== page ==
How is Cuba still standing?

Tulius

Ad Honorem
May 2016
5,541
Portugal
#41
That actually might be the solution, life on a tropical island under communism is obviously better than life in the cold of Eastern Europe, especially with the Cuban Americans sending money back to their families.
Cuba is far from being the only country in the world receiving remittances from migrants. That is a quite standard world economic event since al least the 19th century in the migrant movements. Without thinking much we can have dozens of similar situations and most of them aren’t even related with nominally communist countries.
 
May 2013
395
Hays Kansas (ex Australian)
#43
Cuba is far from being the only country in the world receiving remittances from migrants. That is a quite standard world economic event since al least the 19th century in the migrant movements. Without thinking much we can have dozens of similar situations and most of them aren’t even related with nominally communist countries.

A lot of nations have reciprocal pension agreements as well.
 
Jul 2017
335
Argentina
#44
Life in a tropical island under "Communism" can also be better (and longer) than life in a tropical island under "Capitalism".
Hey Pict.
I think you've just hitted on one of the crucial nails.
As soon as you google about longevity cases, Cuba appears right behind Japan and USA and far above lots of other countries for wich no blog is questioning "how are they standibg".
That can't be just coincidence.
 
Jul 2017
126
Europe
#45
It's about the ideology really. Opening to America and the rest of the world economically and politically would sure mean abandoning the ideology of communism and accepting "the evil capitalism" Cuba fought against throughout decades. How would they explain it to the people that Capitalism isn't that bad after all and they had been brainwashing it's people into believing Imperialistic America is evil and an enemy of the socialist state.

Another thing is if Cuba opens up to the world, the whole system would collapse. That's why the ruling party is reluctant when it comes to economic liberalisation. On the other hand, the US government is under pressure too not to allow Castro the easy way out by allowing Cuba any benefits. There is a sizeable Cuban community in the US that opposes any deals with Cuba until Castro is ousted.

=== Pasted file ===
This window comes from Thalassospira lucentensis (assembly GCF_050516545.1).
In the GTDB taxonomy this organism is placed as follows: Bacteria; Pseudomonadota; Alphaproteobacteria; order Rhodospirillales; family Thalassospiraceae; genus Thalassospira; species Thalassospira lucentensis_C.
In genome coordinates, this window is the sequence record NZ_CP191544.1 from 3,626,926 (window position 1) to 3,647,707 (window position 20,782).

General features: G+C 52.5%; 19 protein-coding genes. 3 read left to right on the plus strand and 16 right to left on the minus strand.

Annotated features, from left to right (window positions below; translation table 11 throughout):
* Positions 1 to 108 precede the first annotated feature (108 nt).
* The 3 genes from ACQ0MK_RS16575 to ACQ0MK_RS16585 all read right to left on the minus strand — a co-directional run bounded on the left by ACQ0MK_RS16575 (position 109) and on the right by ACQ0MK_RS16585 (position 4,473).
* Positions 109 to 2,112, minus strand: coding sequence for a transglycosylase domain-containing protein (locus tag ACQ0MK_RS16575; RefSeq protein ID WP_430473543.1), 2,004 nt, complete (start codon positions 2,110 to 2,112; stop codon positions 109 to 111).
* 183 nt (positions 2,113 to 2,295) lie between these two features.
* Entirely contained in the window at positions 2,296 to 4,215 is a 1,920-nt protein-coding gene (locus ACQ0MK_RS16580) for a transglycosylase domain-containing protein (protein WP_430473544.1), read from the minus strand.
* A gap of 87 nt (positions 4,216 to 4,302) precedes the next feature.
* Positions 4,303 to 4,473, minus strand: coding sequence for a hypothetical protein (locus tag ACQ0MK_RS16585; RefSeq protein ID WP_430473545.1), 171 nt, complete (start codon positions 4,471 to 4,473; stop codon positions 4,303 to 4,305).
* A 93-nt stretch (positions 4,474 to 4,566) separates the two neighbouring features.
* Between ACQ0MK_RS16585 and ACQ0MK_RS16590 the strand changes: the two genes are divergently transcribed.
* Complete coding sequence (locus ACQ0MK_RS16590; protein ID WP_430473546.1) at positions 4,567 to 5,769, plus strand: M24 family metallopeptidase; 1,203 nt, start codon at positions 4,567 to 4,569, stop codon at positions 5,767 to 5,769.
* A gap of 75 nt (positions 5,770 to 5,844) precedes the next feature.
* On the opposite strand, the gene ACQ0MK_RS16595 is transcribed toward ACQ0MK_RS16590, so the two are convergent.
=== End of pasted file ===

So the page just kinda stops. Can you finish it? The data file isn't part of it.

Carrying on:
Aug 2014
1,170
Portugal
#49
His brother Raul Castro is ruling now. Same policies and ideology, nothing much has changed.
Nothing much has changed since when?

There are foreign investors in Cuba, from Canada to Western Europe. There are also worker-owned cooperatives and self-employment enterprises (in my opinion this is more Socialist than State centralized planning).

There are also less restrictions for Cubans to travel. And of course, there's tourism.


It's about the ideology really. Opening to America and the rest of the world economically and politically would sure mean abandoning the ideology of communism and accepting "the evil capitalism" Cuba fought against throughout decades.
It depends of what you mean by "opening to the rest of the world". This island became very relevant in the world, especially in Africa and South America.

Many countries benefited from Cuban healthcare system and the World Health Organization praised them for that. Their role in the world is undeniable. Even the US investigators can now study the lung cancer vaccine created in Cuba.

Things are a little more complex than what you describe, I think.

And maybe you are also involved in ideology.



Another thing is if Cuba opens up to the world, the whole system would collapse. That's why the ruling party is reluctant when it comes to economic liberalisation.
"Communists" and former "Communists" are still in power in the Americas, Europe, Asia and Africa, even after "opening up" their countries to "Capitalism".
 
Jun 2019
1
london
#50
I think these days there is progress and optimism about the future in Cuba but depressingly enough the future will see corruption and crime as the country moves from its socialist principles to more freedoms and private ventures. I haven't been there for a while (I collect Cuban posters so have an interest) but I see some of the Cuban agencies such as OSPAAAL being less and less influential on the world stage and as socialism in its rawest form fails in country after country (Venezuela being the prime example)
 
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